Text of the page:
Mare Sargassum,[1] vel fortasse Mare Sargassi,[2] est regio Oceani Atlantici a quattuor fluminibus quae gyrum oceanicum constituunt finitum.[3] Quod corpus aquae, omnium aliorum regionum marium appellatorum dissimile, finibus terrestribus caret.[4][5][6] Ab aliis Oceani Atlantici partibus a Sargasso, herba marina fusca, et saepe ab aqua caerulea tranquillaque distinguitur.[3]

Massae sargassi in Mari Sargasso fluitant.

Mare finitur a Floridae flumine ad occidentem versus, Flumine Atlantico Septentrionali ad septentriones versus, Flumine Canariarum ad orientem versus, et Flumine Aequatoriali Septentrionali ad meridiem versus, quae flumina quattuor systema fluminum oceanicorum modo horologico circumfluentium una constituunt, quod Gyrum Atlanticum Septentrionalem appellatur. Mare a 70° ad 40° W et a 20° ad 35° N patet, et est 1100 fere chiliometra latum et 3200 chiliometra longum.[7][8] Bermuda prope occidentalem maris marginem iacet.[9]

Omnia haec flumina plantas marinas et quisquilias quas ferunt in hoc mare deponunt, sed nihilominus aqua in Mari Sargasso colore atrocaeruleo et praestante claritate nota est, rebus in aqua submarina usque ad 61 metra oculo nudo conspicuis.[10] Praeterea, imagines huius corporis aquae populum tam valide tenent, ut mare in variis litterarum artiumque operibus atque in vulgari cultura populo gratum videatur.[11]

HistoriaRecensere

Mare ex saeculo quinto decimo appellatur ex Sargasso, genere algarum ordinis Fucalium, quod nautae Lusitani inveniebant cum Insulas Azores et gyrum Atlanticum Septentrionalem (quem volta do mar appellabant) ad occidentem archipelagi versus explorarent, ubi haec herbam marinam saepe videbant.[12]

Mare Sargassum in "La mer de Sargasses," capite undecimo libri Vingt mille Lieues sous les mers: Tour du monde sous-marin, mythistoriae Iulii Verne, insigniter describitur.

NotaeRecensere

  1. "Oceanus Atlanticus: Mare Sargassum vel. Herbidum, Carolina Septentrionalis; Oceanus. Pacificus: Australia," p. 255, in Kohlmeyer 1972: 255.
  2. Haec appellatio a Vicipaediano e lingua indigena in sermonem Latinum conversa est. Extra Vicipaediam huius locutionis testificatio vix inveniri potest.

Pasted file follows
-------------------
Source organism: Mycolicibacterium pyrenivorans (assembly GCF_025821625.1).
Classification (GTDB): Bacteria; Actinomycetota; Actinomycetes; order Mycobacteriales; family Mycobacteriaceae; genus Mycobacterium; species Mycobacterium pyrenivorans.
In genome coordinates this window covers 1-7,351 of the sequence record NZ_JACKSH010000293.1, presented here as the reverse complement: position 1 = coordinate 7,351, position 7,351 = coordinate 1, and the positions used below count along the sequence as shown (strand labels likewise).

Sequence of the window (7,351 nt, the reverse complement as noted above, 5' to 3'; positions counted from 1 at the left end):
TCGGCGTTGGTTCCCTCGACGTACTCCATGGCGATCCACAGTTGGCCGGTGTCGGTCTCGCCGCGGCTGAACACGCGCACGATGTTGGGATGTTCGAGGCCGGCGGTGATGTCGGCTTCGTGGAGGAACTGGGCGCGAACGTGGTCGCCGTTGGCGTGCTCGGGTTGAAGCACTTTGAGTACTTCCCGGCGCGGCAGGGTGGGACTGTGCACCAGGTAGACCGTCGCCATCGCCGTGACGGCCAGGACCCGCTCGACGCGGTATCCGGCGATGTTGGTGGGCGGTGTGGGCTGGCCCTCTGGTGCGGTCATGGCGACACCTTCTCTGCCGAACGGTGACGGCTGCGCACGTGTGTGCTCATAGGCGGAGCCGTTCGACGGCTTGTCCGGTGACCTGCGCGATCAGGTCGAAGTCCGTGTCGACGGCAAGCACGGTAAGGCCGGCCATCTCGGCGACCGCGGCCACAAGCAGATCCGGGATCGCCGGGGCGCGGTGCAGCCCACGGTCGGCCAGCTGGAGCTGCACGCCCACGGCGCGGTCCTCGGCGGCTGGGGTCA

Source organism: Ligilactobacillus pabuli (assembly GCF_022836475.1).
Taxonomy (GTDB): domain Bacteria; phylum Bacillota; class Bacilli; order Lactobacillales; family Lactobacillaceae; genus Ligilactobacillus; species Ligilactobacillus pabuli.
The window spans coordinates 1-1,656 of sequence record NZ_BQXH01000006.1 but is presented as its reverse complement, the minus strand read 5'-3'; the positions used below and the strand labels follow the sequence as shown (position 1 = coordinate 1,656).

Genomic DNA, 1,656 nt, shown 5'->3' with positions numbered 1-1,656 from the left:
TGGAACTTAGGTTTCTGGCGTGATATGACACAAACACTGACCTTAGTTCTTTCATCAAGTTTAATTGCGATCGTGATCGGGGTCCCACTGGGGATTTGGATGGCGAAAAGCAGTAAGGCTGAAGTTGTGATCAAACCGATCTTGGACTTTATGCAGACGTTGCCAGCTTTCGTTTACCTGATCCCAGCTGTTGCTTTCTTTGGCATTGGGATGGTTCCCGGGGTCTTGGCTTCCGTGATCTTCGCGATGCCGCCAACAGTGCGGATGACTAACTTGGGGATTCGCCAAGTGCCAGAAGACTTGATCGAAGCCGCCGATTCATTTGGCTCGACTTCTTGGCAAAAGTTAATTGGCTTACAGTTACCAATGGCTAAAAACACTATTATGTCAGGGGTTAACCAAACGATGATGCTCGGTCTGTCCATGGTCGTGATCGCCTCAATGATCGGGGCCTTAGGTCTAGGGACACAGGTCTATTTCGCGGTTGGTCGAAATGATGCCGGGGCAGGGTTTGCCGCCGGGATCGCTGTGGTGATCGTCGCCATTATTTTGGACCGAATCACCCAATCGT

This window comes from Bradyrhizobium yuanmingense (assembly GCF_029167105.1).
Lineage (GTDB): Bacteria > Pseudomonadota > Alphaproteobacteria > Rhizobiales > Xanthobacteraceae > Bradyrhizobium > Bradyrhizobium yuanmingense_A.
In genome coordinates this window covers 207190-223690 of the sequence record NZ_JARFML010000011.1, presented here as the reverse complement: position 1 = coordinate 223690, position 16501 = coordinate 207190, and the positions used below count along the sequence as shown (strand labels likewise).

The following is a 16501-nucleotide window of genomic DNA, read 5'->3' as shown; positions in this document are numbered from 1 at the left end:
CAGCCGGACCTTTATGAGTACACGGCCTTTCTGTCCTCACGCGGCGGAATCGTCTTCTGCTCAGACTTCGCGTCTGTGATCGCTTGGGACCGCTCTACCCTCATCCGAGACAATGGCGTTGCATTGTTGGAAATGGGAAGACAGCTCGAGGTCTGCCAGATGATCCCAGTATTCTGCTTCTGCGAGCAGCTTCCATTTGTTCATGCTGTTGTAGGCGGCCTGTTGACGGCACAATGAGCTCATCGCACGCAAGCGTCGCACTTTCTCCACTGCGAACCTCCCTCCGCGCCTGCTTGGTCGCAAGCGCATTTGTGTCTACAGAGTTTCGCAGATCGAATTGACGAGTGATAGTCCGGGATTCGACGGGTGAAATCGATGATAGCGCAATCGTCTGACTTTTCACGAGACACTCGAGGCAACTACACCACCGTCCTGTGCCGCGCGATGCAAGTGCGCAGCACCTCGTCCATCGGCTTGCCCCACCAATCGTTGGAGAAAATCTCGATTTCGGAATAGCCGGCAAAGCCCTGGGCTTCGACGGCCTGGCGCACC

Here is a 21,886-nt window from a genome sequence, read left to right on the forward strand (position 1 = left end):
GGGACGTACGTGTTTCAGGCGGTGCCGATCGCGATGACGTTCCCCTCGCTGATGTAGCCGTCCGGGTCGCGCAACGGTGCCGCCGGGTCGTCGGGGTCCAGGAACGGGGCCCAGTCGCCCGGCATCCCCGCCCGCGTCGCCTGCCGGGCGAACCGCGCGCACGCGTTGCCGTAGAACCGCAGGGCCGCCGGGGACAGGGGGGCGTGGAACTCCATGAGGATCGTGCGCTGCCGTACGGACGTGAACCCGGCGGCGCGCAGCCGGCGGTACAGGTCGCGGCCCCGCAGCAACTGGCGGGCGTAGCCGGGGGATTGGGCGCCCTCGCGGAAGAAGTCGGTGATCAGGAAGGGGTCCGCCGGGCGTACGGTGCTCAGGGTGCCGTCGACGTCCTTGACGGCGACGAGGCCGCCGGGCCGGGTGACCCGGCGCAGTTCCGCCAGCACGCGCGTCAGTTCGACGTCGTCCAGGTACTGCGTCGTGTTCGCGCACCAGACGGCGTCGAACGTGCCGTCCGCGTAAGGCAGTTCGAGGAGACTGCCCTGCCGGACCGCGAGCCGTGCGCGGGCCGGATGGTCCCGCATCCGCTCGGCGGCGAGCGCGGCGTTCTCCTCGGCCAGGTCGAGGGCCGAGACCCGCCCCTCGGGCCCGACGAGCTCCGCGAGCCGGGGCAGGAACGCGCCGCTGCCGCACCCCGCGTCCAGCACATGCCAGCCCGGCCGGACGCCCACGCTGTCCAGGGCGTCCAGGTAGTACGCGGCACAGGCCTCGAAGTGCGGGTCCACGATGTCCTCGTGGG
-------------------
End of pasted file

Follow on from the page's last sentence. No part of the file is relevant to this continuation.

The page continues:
3. 3.0 3.1 Stow, Dorrik A. V. (2004). Encyclopedia of the Oceans. Oxoniae: Oxford University Press. p. 90. ISBN 978-0198606871 .
  4. NGS Staff (27 Septembris 2011). "Sea". National Geographic Society 
  5. Karleskint, George (2009). Introduction to Marine Biology. Bostoniie Massachusettae: Cengage Learning. p. 47. ISBN 9780495561972 .
  6. "What's the Difference between an Ocean and a Sea?". Ocean Facts. Silver Spring Terrae Mariae: National Ocean Service (NOS), National Oceanic and Atmospheric Administration (NOAA). 25 Martii 2014 .
  7. "Sargasso Sea". The Ocean Foundation. 14 Septembris 2015 .
  8. Weatheritt, Les (2000). Your First Atlantic Crossing: A Planning Guide for Passagemakers (4th ed.). Londinii: Adlard Coles Nautical. ISBN 9781408188088 .
  9. Webster, George (31 Maii 2011). "Mysterious waters: from the Bermuda Triangle to the Devil's Sea". CNN .
  10. Sargasso Sea. 1958. 15. Field Enterprises Educational Corporation .
  11. Heller, Ruth (2000). A Sea Within a Sea: Secrets of the Sargasso. Price Stern Sloan. ISBN 978-0-448-42417-0 .
  12. "The Sargasso Sea". BBC – Homepage. BBC .

BibliographiaRecensere

  • Boaden, P. J. S. 1995. "The Adventive Seaweed Sargassum muticum (Yendo) Fensholt in Strangford Lough, Northern Ireland." The Irish Naturalists' Journal 25 (3): 111–13. JSTOR 25535928.
  • Critchley, A. T., W. F. Farnham, et S. L. Morrell. 1983. "A chronology of new European sites of attachment for the invasive brown alga, Sargassum muticum, 1973–198.1" Journal of the Marine Biological Association of the United Kingdom 63 (1): 799–811. doi:10.1017/S0025315400071228.
  • Davison, D. M. 1999. "Sargassum muticum in Strangford Lough, 1995–1998; a review of the introduction and colonisation of Strangford Lough MNR and cSAC by the invasive brown alga Sargassum muticum." Environment and Heritage Service Research and Development Series (99): 27. ISSN 1367–1979.
  • Kohlmeyer,Jan. 1972. "Parasitic Haloguignardia oceanica (Ascomycetes) and Hyperparasitic Sphaceloma cecidii sp. nov. (Deuteromycetes) in Drift Sargassum in North Carolina." Journal of the Elisha Mitchell Scientific Society 88, no. 4 (winter): 255–59.
  • Laffoley, D. d’A., H. S. J. Roe, M. V. Angel, J. Ardron, N. R. Bates, I. L. Boyd, S. Brooke, K. N. Buck, C. A. Carlson, B. Causey, M. H. Conte, S. Christiansen, J. Cleary, J. Donnelly, S. A. Earle, R. Edwards, K. M. Gjerde, S. J. Giovannoni, S. Gulick, M. Gollock, J. Hallett, P. Halpin, R. Hanel, A. Hemphill, R. J. Johnson, A. H. Knap, M. W. Lomas, S. A. McKenna, M. J. Miller, P. I. Miller, F. W. Ming, R. Moffitt, N. B. Nelson, L. Parson, A. J. Peters, J. Pitt, P. Rouja, J. Roberts, D. A. Seigel, A. N. S. Siuda, D. K. Steinberg, A. Stevenson, V. R. Sumaila, W. Swartz, S. Thorrold, T. M. Trott, et V. Vats. 2011. The protection and management of the Sargasso Sea: The golden floating rainforest of the Atlantic Ocean. Summary Science and Supporting Evidence Case. Sargasso Sea Alliance.

Nexus externiRecensere

  Situs geographici et historici: Locus: 28°20′8″N 66°10′30″W  • Большая российская энциклопедия • Encyclopædia Britannica